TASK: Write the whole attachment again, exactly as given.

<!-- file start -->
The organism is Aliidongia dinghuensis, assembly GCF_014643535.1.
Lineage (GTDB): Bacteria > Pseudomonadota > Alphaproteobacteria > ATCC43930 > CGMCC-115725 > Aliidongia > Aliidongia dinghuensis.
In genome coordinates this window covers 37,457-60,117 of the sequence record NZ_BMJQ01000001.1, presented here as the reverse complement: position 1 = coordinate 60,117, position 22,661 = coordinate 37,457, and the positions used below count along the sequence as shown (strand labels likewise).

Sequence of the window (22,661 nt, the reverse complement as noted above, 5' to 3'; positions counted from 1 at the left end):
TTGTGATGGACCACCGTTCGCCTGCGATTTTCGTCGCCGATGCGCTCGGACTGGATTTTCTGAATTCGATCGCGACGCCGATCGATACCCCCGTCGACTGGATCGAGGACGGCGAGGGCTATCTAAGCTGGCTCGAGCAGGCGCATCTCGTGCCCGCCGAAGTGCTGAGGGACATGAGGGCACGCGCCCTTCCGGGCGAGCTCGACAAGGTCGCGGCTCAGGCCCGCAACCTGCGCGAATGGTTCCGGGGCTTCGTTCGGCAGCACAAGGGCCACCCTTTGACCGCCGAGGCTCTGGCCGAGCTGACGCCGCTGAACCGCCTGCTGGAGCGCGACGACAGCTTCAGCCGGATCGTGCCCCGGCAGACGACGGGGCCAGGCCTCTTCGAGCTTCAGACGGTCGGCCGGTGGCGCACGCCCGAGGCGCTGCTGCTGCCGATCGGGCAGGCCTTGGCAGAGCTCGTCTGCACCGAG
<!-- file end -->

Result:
The organism is Aliidongia dinghuensis, assembly GCF_014643535.1.
Lineage (GTDB): Bacteria > Pseudomonadota > Alphaproteobacteria > ATCC43930 > CGMCC-115725 > Aliidongia > Aliidongia dinghuensis.
In genome coordinates this window covers 37,457-60,117 of the sequence record NZ_BMJQ01000001.1, presented here as the reverse complement: position 1 = coordinate 60,117, position 22,661 = coordinate 37,457, and the positions used below count along the sequence as shown (strand labels likewise).

Sequence of the window (22,661 nt, the reverse complement as noted above, 5' to 3'; positions counted from 1 at the left end):
TTGTGATGGACCACCGTTCGCCTGCGATTTTCGTCGCCGATGCGCTCGGACTGGATTTTCTGAATTCGATCGCGACGCCGATCGATACCCCCGTCGACTGGATCGAGGACGGCGAGGGCTATCTAAGCTGGCTCGAGCAGGCGCATCTCGTGCCCGCCGAAGTGCTGAGGGACATGAGGGCACGCGCCCTTCCGGGCGAGCTCGACAAGGTCGCGGCTCAGGCCCGCAACCTGCGCGAATGGTTCCGGGGCTTCGTTCGGCAGCACAAGGGCCACCCTTTGACCGCCGAGGCTCTGGCCGAGCTGACGCCGCTGAACCGCCTGCTGGAGCGCGACGACAGCTTCAGCCGGATCGTGCCCCGGCAGACGACGGGGCCAGGCCTCTTCGAGCTTCAGACGGTCGGCCGGTGGCGCACGCCCGAGGCGCTGCTGCTGCCGATCGGGCAGGCCTTGGCAGAGCTCGTCTGCACCGAG